The nationwide experiment will initially include around 100,000 volunteers.
Republican politicians have been trying to limit data to only those publicly available, but opponents say that would neglect private, yet important, information.
Ordinarily we don't suppose that people are to blame for their illnesses. That is, many diseases develop independently of what the sick person does or thinks. This is why the disease model of addiction, widely espoused in the therapeutic community, is so controversial. Common sense suggests that a person's choice to start using an addictive substance is often voluntary, and often made with the knowledge, either vague or specific, of the risks of getting hooked. Of course, some people may have a
August 17, 1998|
Ordinarily we don't suppose that people are to blame for their illnesses. That is, many diseases develop independently of what the sick person does or thinks. This is why the disease model of addiction, widely espoused in the therapeutic community, is so controversial. Common sense suggests that a person's choice to start using an addictive substance is often voluntary, and often made with the knowledge, either vague or specific, of the risks of getting hooked. Of course, some people may have a genetic predisposition to dependence, and some are placed in environments in which turning down that first drink or cigarette is nigh impossible, but nevertheless it's difficult to eliminate voluntary choice in our explanations of why individuals become addicts.
This question is now very much central to the current debate on how we should respond to the problem of addiction. Alan Leshner, director of the National Institute on Drug Abuse, urges that dependence is a chronic, relapsing disease and that, therefore, we should treat addicts as sick and not punish them for their illness. Leshner points out that the addict's brain is radically changed by drugs--"hijacked," as he puts it--so that the ability to resist drugs is severely compromised, if not altogether eradicated. Punishment won't help an addict to get clean, while treatment just might. But Leshner also recognizes that the physical, compelling nature of full-blown dependence does not exonerate an addict from having made the choice to start using drugs.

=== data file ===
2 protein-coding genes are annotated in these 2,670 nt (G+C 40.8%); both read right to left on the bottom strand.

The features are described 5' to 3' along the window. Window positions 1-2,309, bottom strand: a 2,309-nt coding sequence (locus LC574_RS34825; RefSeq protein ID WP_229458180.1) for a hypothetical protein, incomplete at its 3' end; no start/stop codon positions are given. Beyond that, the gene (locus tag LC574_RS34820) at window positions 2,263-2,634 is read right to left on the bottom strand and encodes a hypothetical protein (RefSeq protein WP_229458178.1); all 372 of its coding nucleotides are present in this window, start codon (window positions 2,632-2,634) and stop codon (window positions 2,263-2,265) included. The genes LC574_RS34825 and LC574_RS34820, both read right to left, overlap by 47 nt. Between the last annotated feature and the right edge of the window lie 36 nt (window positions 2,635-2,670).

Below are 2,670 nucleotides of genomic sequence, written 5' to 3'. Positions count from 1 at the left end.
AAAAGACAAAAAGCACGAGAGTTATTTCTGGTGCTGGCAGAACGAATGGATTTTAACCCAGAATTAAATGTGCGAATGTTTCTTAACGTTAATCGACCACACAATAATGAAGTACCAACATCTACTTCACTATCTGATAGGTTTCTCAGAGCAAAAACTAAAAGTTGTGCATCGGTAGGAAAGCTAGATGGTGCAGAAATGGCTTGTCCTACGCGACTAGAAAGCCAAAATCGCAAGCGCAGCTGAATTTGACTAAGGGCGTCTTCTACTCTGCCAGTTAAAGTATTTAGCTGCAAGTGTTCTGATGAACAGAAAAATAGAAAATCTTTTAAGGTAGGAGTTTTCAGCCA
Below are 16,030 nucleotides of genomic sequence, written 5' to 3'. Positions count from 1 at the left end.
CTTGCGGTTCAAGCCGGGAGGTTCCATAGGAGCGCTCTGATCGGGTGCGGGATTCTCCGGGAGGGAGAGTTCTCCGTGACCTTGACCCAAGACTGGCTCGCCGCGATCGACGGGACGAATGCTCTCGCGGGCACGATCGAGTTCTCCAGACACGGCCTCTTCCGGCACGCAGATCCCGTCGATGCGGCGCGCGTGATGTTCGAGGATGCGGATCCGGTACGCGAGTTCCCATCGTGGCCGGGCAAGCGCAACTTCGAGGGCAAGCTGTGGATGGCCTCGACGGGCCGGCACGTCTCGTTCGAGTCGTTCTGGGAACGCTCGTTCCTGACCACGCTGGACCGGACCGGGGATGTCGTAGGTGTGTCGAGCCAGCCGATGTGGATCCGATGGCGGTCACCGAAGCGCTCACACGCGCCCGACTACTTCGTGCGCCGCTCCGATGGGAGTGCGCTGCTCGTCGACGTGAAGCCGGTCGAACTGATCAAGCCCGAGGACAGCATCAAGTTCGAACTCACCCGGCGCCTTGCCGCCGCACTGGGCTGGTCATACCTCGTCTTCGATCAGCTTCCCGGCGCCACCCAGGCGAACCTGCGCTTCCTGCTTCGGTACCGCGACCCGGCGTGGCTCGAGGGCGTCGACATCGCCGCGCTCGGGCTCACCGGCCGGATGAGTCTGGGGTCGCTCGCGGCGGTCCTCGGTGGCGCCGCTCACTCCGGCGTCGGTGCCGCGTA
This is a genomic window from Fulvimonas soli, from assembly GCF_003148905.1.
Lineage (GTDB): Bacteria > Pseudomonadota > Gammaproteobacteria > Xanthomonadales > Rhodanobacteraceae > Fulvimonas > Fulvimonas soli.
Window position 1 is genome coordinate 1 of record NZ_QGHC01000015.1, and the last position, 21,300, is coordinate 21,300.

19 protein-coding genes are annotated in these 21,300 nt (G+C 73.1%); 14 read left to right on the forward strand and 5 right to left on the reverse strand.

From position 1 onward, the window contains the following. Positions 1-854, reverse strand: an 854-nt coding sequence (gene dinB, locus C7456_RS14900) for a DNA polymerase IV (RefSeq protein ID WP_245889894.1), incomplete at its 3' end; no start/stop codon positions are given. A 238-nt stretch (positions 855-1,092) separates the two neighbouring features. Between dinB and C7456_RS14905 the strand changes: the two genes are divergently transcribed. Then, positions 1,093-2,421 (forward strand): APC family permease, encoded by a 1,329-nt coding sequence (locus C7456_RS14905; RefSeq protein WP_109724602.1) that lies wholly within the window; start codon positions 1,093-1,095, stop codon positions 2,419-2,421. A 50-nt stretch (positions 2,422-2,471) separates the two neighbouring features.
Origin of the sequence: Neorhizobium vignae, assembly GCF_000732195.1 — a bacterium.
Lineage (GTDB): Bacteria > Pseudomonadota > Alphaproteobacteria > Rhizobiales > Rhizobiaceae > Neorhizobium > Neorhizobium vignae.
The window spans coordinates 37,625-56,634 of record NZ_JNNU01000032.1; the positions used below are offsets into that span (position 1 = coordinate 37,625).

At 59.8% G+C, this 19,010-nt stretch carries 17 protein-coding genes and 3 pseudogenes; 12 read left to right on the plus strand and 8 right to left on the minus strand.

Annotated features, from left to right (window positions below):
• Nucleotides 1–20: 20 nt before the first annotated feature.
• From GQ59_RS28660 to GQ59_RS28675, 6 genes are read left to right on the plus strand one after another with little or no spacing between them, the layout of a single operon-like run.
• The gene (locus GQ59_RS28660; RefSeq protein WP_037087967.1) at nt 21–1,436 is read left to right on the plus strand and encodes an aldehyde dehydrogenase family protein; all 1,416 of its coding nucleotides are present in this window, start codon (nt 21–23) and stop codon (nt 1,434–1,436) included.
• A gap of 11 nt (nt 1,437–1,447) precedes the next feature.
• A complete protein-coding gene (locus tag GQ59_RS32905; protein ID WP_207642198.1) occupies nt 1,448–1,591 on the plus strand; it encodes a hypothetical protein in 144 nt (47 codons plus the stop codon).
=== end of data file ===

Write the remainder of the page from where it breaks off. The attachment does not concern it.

In a recent interview in The Scientist (12:1, Feb. 2, 1998), he remarked: "What do you say to people who suggest that there's a difference between addiction and other sorts of brain disorders, like Alzheimer's disease or schizophrenia, because the latter conditions don't arise from a voluntary act of will? But lung cancer [caused by smoking] does occur from a voluntary act of will, and we still pay to treat people for it. The question is whether you want to fix it or not. Whether you think the person is evil and you hate them is not relevant. ... You need to deal with it as a health issue, even if you hate them while you're doing it."
Leshner says the issue of responsibility should be outweighed by our obligation to cure. But in reality many feel that the disabilities individuals bring on themselves are their just comeuppance. If an addict is to blame for his addiction, doesn't he deserve to suffer for it? Whether or not someone is "evil" and hated is indeed relevant to whether we feel motivated to help them or punish them. So, we can't duck the issue of moral responsibility when talking about addiction, and the disease model alone won't be enough to deflect the opprobrium many feel toward addicts.
But what accounts for "voluntary acts of will"? Most would say that there is something irreducibly personal driving the initial choice to use drugs, something that derives neither from an individual's environment nor his biological endowment. According to what might be called the "standard model" of free will, we all possess the capacity to act, in some important respect, independently of internal and external conditioning factors. It's that capacity that justifies praise and blame, reward and punishment. If the situation were replayed with all factors the same, the addict could have made a different choice, so he bears an inescapable, originative responsibility for his condition.